I was appalled to see that Queen Christine has stepped in to decree a three-year delay in the requirement that students in our state be required to pass the math portion of the 10th-grade WASL as a requirement to graduate. The goal that every student pass all three portions of the WASL — the “three ‘R’s” if you will — reading, writing and math, was set in 1993. Here we are almost 14 years later, with almost 30,000 high school sophomores in danger of failing to graduate in 2008.
Superintendent Terry Bergeson has openly acknowledged that the expected spike in math scores had not materialized. Additionally, she admitted that nearly half of those sophomores were not even close to passing. While a summer retake would mean a few more students could pass, nearly half of all members of the class of 2008 will still most likely fail. Meanwhile, our questionably elected governor has said she will push for legislation in the next legislative session to postpone the math requirement for three years.
Gregoire’s proposal is to allow students to graduate if they can pass the reading and writing portions of the WASL along with rigorous math classes through their senior years. "This thee-year period will give us time to overhaul our math instruction," she said.
In a phone interview, Bergeson told the Kitsap Sun, "We’ve already got some changes lined up.“ She also said she is confident a rejuvenated math program will pay off for the class of 2011.
What about the classes of 2008, 2009 and 2010?
I am no education expert, but it seems to me if they couldn’t accomplish this in 14 years, another three isn’t going to make much of a difference unless those changes include dumbing down the entire math curriculum to the lowest common denominator. I oppose that.
Bergeson, the former Central Kitsap Schools superintendent, was also quoted as saying, "It was disappointing for everyone. It wasn’t due to a lack of effort among teachers or students. We were just not ready."
What does that mean exactly? And more to the point, after 14 years, WHY are we “just not ready?”
Bergeson added, "It showed us that it wasn’t a matter of motivation. Those same students scored nearly 90 percent in the reading and writing portions, so they were clearly trying. It just became evident that we as a state had not properly prepared them for the math portion."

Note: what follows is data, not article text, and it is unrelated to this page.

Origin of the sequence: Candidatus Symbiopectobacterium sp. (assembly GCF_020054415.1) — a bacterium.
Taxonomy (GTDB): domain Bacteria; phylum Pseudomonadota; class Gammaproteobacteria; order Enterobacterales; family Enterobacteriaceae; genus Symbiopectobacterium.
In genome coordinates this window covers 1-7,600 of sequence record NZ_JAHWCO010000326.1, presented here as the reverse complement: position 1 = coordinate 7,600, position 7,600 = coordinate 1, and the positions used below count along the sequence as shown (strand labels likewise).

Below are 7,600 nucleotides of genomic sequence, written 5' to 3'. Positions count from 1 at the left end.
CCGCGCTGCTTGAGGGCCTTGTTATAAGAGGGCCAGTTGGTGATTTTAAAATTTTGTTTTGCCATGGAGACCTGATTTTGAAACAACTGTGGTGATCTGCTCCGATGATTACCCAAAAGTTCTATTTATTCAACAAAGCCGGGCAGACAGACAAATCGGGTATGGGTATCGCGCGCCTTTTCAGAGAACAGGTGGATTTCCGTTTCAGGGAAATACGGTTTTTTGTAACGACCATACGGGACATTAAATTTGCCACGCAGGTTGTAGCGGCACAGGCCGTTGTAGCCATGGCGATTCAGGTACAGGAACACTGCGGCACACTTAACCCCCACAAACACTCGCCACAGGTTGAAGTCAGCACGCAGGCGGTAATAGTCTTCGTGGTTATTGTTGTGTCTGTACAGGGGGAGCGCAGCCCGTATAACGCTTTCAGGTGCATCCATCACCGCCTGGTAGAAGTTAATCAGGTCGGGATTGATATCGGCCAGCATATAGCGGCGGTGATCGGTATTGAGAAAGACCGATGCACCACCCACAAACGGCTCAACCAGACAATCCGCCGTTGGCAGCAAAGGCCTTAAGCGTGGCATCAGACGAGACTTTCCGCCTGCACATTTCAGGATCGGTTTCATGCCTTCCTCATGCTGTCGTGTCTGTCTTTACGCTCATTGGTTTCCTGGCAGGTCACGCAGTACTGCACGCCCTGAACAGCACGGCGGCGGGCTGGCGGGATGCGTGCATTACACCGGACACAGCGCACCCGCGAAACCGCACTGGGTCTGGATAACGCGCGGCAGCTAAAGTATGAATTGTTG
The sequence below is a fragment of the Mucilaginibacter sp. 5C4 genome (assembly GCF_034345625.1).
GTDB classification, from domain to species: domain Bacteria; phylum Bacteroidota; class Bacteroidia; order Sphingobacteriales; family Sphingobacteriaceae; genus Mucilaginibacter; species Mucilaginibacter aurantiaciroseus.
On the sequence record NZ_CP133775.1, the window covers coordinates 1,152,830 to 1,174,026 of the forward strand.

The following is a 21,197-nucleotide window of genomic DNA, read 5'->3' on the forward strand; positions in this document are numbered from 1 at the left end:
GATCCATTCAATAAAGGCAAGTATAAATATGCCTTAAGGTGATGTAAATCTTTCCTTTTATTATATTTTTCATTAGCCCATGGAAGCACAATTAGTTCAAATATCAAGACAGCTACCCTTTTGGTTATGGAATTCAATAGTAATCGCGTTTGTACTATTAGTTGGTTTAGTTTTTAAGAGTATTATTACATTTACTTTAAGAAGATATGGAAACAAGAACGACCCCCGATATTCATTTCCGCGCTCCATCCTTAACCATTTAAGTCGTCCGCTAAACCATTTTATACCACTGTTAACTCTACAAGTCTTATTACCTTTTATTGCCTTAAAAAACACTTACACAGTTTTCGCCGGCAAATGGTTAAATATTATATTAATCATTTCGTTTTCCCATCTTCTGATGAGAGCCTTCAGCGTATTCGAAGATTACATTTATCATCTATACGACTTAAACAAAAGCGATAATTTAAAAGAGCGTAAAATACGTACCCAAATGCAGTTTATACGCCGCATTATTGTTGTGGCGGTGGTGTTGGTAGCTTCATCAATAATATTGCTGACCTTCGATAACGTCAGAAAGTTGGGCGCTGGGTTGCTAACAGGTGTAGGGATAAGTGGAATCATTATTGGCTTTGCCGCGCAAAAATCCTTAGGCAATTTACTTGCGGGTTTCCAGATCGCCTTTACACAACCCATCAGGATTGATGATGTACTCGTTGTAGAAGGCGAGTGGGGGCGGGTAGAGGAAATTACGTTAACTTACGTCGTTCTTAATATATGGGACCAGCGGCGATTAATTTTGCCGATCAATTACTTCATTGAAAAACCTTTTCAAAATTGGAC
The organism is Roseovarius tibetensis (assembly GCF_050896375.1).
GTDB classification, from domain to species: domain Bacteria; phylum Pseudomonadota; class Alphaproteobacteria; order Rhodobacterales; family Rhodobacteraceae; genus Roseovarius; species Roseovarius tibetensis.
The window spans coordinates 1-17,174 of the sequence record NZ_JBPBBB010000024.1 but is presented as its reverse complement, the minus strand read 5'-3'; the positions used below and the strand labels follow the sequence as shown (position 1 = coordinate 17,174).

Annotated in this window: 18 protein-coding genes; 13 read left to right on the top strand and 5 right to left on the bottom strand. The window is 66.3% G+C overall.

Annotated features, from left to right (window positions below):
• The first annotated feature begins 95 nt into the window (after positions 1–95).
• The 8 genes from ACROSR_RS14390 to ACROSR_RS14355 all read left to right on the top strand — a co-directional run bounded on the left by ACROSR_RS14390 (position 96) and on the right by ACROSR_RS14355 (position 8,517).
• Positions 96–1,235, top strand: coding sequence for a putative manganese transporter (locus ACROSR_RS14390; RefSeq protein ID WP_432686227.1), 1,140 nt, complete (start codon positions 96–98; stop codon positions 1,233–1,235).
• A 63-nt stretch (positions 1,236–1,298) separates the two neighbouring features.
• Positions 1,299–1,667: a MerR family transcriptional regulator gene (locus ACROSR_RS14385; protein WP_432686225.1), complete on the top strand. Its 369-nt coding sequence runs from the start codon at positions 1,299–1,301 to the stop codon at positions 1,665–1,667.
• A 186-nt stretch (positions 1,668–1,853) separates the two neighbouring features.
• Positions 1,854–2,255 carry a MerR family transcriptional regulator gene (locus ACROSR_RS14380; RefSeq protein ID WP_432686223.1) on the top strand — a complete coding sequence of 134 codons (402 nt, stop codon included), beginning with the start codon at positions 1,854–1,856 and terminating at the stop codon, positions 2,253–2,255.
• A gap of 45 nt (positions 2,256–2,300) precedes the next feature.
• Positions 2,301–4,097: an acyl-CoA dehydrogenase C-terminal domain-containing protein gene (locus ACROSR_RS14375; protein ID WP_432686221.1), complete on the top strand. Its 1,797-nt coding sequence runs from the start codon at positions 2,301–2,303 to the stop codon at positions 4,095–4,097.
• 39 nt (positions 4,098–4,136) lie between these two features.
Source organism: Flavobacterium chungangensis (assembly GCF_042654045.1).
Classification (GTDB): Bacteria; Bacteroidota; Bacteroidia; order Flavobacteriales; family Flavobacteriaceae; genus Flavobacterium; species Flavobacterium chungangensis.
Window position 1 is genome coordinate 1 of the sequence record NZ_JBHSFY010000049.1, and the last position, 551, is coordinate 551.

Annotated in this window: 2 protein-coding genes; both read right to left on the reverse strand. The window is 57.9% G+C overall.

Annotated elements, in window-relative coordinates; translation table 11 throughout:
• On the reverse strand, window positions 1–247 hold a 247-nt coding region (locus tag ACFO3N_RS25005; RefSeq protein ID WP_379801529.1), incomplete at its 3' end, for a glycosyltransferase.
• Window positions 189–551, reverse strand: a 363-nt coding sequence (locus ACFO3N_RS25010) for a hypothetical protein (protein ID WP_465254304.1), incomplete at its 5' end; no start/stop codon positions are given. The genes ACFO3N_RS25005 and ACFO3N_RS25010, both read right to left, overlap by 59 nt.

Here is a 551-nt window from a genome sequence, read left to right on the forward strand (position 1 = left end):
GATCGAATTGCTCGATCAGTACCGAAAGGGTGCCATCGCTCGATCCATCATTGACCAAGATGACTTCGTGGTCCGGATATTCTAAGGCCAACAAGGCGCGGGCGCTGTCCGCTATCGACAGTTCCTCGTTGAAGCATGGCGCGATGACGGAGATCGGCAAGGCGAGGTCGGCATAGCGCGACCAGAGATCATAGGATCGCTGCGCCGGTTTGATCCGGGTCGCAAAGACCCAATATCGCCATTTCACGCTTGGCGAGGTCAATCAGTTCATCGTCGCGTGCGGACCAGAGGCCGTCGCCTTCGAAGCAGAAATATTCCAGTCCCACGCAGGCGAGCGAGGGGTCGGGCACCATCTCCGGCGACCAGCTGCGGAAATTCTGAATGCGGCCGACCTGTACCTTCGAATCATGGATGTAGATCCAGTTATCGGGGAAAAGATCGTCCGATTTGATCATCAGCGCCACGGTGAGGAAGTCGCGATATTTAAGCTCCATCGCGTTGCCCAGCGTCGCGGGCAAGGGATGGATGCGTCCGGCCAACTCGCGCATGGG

I am more than a little reluctant to accept that “we as a state” crap. You and I didn't have anything to do with this other than paying our taxes to fund this colossal failure. How about putting the blame where it belongs? And naturally, when we are talking about educational accountability, the Washington Education Association (WEA) — which is always demanding more of our tax dollars and shaming liberal lawmakers to either hand them over or miss out on election campaign funds — is conspicuously silent about its failure to educate our students properly.
More than HALF of the entire state budget is already devoted to education. The theme of just about every Democrat elected in November was that we need to support education even more. To me at least, it’s painfully obvious that we aren’t getting our money’s worth now. So will someone explain to me how throwing even MORE money at the problem is going to solve it?
Bergeson went on to say that if the schools that had failed, it’s not fair to punish students by not letting them graduate. Yeah, that makes sense — let’s send them off to college and/or out into the “real world” without a proper education and pat ourselves on the back for doing the right thing. Sorry, but that just doesn’t fly with me. In my view, Bergeson, the legislature, and the WEA, all deserve a failing grade.